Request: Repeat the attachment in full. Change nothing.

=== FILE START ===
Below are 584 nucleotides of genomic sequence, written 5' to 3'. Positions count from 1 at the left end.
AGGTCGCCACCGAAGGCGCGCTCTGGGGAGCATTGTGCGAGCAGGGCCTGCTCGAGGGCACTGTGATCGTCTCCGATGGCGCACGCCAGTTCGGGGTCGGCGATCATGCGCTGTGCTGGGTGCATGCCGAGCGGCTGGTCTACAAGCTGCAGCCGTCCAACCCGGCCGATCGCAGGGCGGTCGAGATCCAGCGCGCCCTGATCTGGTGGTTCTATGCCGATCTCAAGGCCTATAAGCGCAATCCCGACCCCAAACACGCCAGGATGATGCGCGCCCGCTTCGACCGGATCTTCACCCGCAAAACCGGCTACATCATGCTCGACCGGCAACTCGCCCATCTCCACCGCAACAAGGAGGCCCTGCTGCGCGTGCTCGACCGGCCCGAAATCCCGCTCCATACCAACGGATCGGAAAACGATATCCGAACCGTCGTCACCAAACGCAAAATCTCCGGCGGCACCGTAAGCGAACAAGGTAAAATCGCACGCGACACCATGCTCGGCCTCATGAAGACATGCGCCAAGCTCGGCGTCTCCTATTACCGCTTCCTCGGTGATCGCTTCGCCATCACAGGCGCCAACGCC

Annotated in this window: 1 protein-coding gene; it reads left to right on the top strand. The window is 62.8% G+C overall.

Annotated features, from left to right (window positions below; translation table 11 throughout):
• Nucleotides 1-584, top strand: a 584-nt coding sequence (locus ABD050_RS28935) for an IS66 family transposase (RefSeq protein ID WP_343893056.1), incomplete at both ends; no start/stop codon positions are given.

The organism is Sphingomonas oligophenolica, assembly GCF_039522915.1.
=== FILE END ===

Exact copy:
Below are 584 nucleotides of genomic sequence, written 5' to 3'. Positions count from 1 at the left end.
AGGTCGCCACCGAAGGCGCGCTCTGGGGAGCATTGTGCGAGCAGGGCCTGCTCGAGGGCACTGTGATCGTCTCCGATGGCGCACGCCAGTTCGGGGTCGGCGATCATGCGCTGTGCTGGGTGCATGCCGAGCGGCTGGTCTACAAGCTGCAGCCGTCCAACCCGGCCGATCGCAGGGCGGTCGAGATCCAGCGCGCCCTGATCTGGTGGTTCTATGCCGATCTCAAGGCCTATAAGCGCAATCCCGACCCCAAACACGCCAGGATGATGCGCGCCCGCTTCGACCGGATCTTCACCCGCAAAACCGGCTACATCATGCTCGACCGGCAACTCGCCCATCTCCACCGCAACAAGGAGGCCCTGCTGCGCGTGCTCGACCGGCCCGAAATCCCGCTCCATACCAACGGATCGGAAAACGATATCCGAACCGTCGTCACCAAACGCAAAATCTCCGGCGGCACCGTAAGCGAACAAGGTAAAATCGCACGCGACACCATGCTCGGCCTCATGAAGACATGCGCCAAGCTCGGCGTCTCCTATTACCGCTTCCTCGGTGATCGCTTCGCCATCACAGGCGCCAACGCC

Annotated in this window: 1 protein-coding gene; it reads left to right on the top strand. The window is 62.8% G+C overall.

Annotated features, from left to right (window positions below; translation table 11 throughout):
• Nucleotides 1-584, top strand: a 584-nt coding sequence (locus ABD050_RS28935) for an IS66 family transposase (RefSeq protein ID WP_343893056.1), incomplete at both ends; no start/stop codon positions are given.

The organism is Sphingomonas oligophenolica, assembly GCF_039522915.1.